Artistic director Helgi Tomasson invited a wish list of international choreographers to participate: David Dawson, Alonzo King, Edwaard Liang, Annabelle Lopez Ochoa, Cathy Marston, Trey McIntyre, Justin Peck, Arthur Pita, Dwight Rhoden, Myles Thatcher, Stanton Welch and Christopher Wheeldon. Each got about 12 dancers, three weeks' studio time and, aside from a few general guidelines, total artistic freedom.
The latest front in the controversy over the underrepresentation of female choreographers in ballet is at Les Grands Ballets Canadiens de Montréal. They're facing a petition and choreographer resignation that forced them to rebrand a season and publicly defend their programming.
On February 26, artistic director Ivan Cavallari, who started the job in the summer of 2017, announced the 2018-2019 season, which included a program titled Femmes. The program announcement said the evening would have "woman as its theme," and that Cavallari had "chosen three distinctive voices, rising stars of choreography, to undertake this great subject."
The three voices Cavallari chose to create on the theme of women, however, were all men.
"This was just too much for me, it was the last straw," says Kathleen Rea, a former member of National Ballet of Canada who now freelances, choreographs and teaches in Toronto. Rea says she's been bothered by the dearth of women choreographers throughout her career. But referring to women as "subjects" and excluding them from choreographing on a program about them compelled her to take action.
The Joffrey Ballet and University of California—Berkeley's Cal Performances have joined forces on a five-year residency series that offers the public in-depth, behind-the-scenes access to the art of ballet. The first installment runs Nov. 13–19 with repertory classes taught by Joffrey dancers, a panel discussion and open rehearsals as well as performances in Zellerbach Hall November 17–19.
"There is so much interesting work happening, and we want to share it," says Joffrey artistic director Ashley Wheater, whose Bay Area ties go back to his days as a San Francisco Ballet principal dancer and ballet master. He has slated Justin Peck's In Creases, Annabelle Lopez Ochoa's Mammatus, the West Coast premiere of Alexander Ekman's Joy and Joffrey ballet master Nicolas Blanc's Encounter for this year's bill.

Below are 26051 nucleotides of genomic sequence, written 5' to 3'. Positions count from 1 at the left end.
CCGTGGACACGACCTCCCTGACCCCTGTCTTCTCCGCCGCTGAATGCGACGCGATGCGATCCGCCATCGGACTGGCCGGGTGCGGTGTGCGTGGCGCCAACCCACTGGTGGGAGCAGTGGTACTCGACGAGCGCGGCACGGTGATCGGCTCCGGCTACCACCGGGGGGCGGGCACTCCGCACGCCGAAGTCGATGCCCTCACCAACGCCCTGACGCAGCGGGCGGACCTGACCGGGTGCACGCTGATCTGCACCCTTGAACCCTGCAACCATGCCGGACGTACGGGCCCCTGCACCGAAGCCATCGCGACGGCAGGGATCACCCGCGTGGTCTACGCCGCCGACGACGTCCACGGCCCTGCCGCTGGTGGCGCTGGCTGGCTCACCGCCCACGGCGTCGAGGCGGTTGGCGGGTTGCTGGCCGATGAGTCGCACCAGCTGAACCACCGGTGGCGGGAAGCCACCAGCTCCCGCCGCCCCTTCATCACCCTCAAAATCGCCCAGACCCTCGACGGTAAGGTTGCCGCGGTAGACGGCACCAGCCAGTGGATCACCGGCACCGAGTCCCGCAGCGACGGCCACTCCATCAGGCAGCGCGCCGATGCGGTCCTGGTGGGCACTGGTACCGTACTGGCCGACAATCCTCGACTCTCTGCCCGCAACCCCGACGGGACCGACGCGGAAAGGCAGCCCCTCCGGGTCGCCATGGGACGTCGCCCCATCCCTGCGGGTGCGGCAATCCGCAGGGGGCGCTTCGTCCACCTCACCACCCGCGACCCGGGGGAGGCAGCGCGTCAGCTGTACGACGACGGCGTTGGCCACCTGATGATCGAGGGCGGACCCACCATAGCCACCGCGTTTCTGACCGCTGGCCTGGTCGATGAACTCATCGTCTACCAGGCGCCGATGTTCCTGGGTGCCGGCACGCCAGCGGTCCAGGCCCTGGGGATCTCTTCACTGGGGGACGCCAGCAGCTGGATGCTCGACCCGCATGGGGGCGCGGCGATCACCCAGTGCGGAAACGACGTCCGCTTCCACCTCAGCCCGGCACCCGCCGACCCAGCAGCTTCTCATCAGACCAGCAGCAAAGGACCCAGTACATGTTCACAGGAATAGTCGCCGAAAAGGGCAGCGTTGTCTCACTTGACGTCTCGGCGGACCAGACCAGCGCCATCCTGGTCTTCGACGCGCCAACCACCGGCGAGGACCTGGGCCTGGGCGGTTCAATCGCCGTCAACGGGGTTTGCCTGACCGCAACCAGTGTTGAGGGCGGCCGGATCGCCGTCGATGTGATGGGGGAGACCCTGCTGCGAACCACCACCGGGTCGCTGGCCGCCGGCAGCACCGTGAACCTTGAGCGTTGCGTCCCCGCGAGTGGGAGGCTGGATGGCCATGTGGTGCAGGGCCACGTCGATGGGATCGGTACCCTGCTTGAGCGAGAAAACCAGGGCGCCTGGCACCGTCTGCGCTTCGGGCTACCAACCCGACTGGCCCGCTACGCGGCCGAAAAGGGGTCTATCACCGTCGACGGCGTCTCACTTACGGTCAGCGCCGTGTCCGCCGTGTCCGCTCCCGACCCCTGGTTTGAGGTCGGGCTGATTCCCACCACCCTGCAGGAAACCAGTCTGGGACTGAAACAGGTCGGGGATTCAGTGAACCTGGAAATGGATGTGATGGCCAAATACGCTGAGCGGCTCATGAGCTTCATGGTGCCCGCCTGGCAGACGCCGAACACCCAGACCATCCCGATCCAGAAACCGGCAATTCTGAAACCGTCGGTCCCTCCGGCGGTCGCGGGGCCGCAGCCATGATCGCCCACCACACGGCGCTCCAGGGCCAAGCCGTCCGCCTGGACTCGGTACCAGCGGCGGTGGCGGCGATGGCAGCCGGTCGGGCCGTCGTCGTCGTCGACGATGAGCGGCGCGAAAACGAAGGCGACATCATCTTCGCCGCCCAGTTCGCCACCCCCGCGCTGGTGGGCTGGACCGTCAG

Joffrey Ballet dancers in rehearsal for Alexsander Eckman's "Joy." Photo by Todd Rosenberg, Courtesy Cal Performances.
It may be the middle of summer, but San Francisco Ballet is already rehearsing for its spring season. There's a lot to prepare for—the company's Unbound: A Festival of New Works, which runs April 20–May 6, 2018, will feature 12 new ballets by 12 choreographers. And it's an impressive group of dancemakers: David Dawson, Alonzo King, Edwaard Liang, Annabelle Lopez Ochoa, Cathy Marston, Trey McIntyre, Justin Peck, Arthur Pita, Dwight Rhoden, Myles Thatcher, Stanton Welch and Christopher Wheeldon. That's a lot of choreography to pack in!
Stanton Welch in rehearsal with San Francisco Ballet. Photo by Erik Tomasson, Courtesy SFB.
Luckily, we don't have to wait until spring to get a sneak peek of some of these new works. SFB is kicking off Unbound: LIVE, a series of live-stream events that will take us inside rehearsals. The first one is Wednesday, July 26, at 5:30 pm Pacific Standard Time (8:30 EST). It will highlight rehearsals with Arthur Pita, Edwaard Liang and Stanton Welch. You can expect to see the dancers perform excerpts of their works in progress, as well as interviews with each choreographer.
Artur Pita in rehearsal. Photo by Erik Tomasson, Courtesy SFB.
Visit SFB's website or its Facebook page tomorrow night to watch. And if you miss it, no worries—it'll be accessible on the company's site and YouTube channel for 60 days. The other live-stream events have yet to be announced, but we'll be sure to keep you posted!